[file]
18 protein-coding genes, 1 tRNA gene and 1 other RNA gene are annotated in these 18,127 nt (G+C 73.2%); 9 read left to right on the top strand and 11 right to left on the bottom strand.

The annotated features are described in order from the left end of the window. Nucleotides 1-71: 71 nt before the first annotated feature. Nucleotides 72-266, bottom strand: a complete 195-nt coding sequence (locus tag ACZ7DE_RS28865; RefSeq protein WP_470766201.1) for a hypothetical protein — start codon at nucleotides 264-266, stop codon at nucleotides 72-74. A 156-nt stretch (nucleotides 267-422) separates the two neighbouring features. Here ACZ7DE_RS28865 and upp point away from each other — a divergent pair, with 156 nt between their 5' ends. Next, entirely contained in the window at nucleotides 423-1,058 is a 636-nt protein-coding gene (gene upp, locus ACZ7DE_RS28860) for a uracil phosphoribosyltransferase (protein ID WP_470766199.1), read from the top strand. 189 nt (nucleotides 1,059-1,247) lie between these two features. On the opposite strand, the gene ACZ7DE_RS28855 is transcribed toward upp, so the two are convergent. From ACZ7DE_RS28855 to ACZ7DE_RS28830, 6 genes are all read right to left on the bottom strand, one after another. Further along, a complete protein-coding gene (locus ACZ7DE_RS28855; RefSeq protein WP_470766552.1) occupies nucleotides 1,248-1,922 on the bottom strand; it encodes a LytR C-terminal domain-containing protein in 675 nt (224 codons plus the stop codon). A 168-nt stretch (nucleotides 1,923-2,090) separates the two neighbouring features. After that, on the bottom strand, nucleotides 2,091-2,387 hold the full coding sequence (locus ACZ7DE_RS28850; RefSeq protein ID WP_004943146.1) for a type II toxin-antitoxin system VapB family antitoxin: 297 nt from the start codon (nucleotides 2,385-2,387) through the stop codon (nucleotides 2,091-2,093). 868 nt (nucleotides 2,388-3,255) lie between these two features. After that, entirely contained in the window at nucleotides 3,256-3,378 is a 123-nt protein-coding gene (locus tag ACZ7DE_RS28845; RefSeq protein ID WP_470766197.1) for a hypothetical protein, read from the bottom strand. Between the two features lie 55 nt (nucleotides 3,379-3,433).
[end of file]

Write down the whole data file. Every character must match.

18 protein-coding genes, 1 tRNA gene and 1 other RNA gene are annotated in these 18,127 nt (G+C 73.2%); 9 read left to right on the top strand and 11 right to left on the bottom strand.

The annotated features are described in order from the left end of the window. Nucleotides 1-71: 71 nt before the first annotated feature. Nucleotides 72-266, bottom strand: a complete 195-nt coding sequence (locus tag ACZ7DE_RS28865; RefSeq protein WP_470766201.1) for a hypothetical protein — start codon at nucleotides 264-266, stop codon at nucleotides 72-74. A 156-nt stretch (nucleotides 267-422) separates the two neighbouring features. Here ACZ7DE_RS28865 and upp point away from each other — a divergent pair, with 156 nt between their 5' ends. Next, entirely contained in the window at nucleotides 423-1,058 is a 636-nt protein-coding gene (gene upp, locus ACZ7DE_RS28860) for a uracil phosphoribosyltransferase (protein ID WP_470766199.1), read from the top strand. 189 nt (nucleotides 1,059-1,247) lie between these two features. On the opposite strand, the gene ACZ7DE_RS28855 is transcribed toward upp, so the two are convergent. From ACZ7DE_RS28855 to ACZ7DE_RS28830, 6 genes are all read right to left on the bottom strand, one after another. Further along, a complete protein-coding gene (locus ACZ7DE_RS28855; RefSeq protein WP_470766552.1) occupies nucleotides 1,248-1,922 on the bottom strand; it encodes a LytR C-terminal domain-containing protein in 675 nt (224 codons plus the stop codon). A 168-nt stretch (nucleotides 1,923-2,090) separates the two neighbouring features. After that, on the bottom strand, nucleotides 2,091-2,387 hold the full coding sequence (locus ACZ7DE_RS28850; RefSeq protein ID WP_004943146.1) for a type II toxin-antitoxin system VapB family antitoxin: 297 nt from the start codon (nucleotides 2,385-2,387) through the stop codon (nucleotides 2,091-2,093). 868 nt (nucleotides 2,388-3,255) lie between these two features. After that, entirely contained in the window at nucleotides 3,256-3,378 is a 123-nt protein-coding gene (locus tag ACZ7DE_RS28845; RefSeq protein ID WP_470766197.1) for a hypothetical protein, read from the bottom strand. Between the two features lie 55 nt (nucleotides 3,379-3,433).